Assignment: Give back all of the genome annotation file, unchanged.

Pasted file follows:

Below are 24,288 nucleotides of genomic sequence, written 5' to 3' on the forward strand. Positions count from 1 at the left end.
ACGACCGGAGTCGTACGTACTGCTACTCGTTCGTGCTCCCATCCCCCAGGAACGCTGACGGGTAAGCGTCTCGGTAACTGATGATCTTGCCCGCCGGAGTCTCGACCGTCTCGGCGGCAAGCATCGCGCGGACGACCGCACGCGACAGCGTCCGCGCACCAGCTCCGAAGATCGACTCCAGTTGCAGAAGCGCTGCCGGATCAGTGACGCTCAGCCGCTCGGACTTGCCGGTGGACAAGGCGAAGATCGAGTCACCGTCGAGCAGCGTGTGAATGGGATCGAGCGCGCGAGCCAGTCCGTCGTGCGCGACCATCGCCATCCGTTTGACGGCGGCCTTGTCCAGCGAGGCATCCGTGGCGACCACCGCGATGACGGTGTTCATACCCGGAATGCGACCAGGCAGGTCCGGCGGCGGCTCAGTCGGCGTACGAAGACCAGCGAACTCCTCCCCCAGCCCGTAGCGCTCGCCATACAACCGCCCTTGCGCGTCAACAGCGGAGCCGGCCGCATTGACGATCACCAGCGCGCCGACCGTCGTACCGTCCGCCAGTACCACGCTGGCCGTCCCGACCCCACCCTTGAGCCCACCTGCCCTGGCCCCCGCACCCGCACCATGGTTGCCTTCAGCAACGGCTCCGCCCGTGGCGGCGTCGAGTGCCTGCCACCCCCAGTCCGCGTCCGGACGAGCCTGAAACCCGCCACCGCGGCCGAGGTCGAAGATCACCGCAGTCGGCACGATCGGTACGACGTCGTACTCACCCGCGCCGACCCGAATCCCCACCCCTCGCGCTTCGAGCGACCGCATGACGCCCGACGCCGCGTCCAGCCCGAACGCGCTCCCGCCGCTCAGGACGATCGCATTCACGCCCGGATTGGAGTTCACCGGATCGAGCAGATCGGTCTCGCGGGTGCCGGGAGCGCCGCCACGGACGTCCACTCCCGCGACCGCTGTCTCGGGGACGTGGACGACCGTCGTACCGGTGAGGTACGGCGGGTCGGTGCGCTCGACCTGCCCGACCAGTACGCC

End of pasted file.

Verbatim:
Below are 24,288 nucleotides of genomic sequence, written 5' to 3' on the forward strand. Positions count from 1 at the left end.
ACGACCGGAGTCGTACGTACTGCTACTCGTTCGTGCTCCCATCCCCCAGGAACGCTGACGGGTAAGCGTCTCGGTAACTGATGATCTTGCCCGCCGGAGTCTCGACCGTCTCGGCGGCAAGCATCGCGCGGACGACCGCACGCGACAGCGTCCGCGCACCAGCTCCGAAGATCGACTCCAGTTGCAGAAGCGCTGCCGGATCAGTGACGCTCAGCCGCTCGGACTTGCCGGTGGACAAGGCGAAGATCGAGTCACCGTCGAGCAGCGTGTGAATGGGATCGAGCGCGCGAGCCAGTCCGTCGTGCGCGACCATCGCCATCCGTTTGACGGCGGCCTTGTCCAGCGAGGCATCCGTGGCGACCACCGCGATGACGGTGTTCATACCCGGAATGCGACCAGGCAGGTCCGGCGGCGGCTCAGTCGGCGTACGAAGACCAGCGAACTCCTCCCCCAGCCCGTAGCGCTCGCCATACAACCGCCCTTGCGCGTCAACAGCGGAGCCGGCCGCATTGACGATCACCAGCGCGCCGACCGTCGTACCGTCCGCCAGTACCACGCTGGCCGTCCCGACCCCACCCTTGAGCCCACCTGCCCTGGCCCCCGCACCCGCACCATGGTTGCCTTCAGCAACGGCTCCGCCCGTGGCGGCGTCGAGTGCCTGCCACCCCCAGTCCGCGTCCGGACGAGCCTGAAACCCGCCACCGCGGCCGAGGTCGAAGATCACCGCAGTCGGCACGATCGGTACGACGTCGTACTCACCCGCGCCGACCCGAATCCCCACCCCTCGCGCTTCGAGCGACCGCATGACGCCCGACGCCGCGTCCAGCCCGAACGCGCTCCCGCCGCTCAGGACGATCGCATTCACGCCCGGATTGGAGTTCACCGGATCGAGCAGATCGGTCTCGCGGGTGCCGGGAGCGCCGCCACGGACGTCCACTCCCGCGACCGCTGTCTCGGGGACGTGGACGACCGTCGTACCGGTGAGGTACGGCGGGTCGGTGCGCTCGACCTGCCCGACCAGTACGCC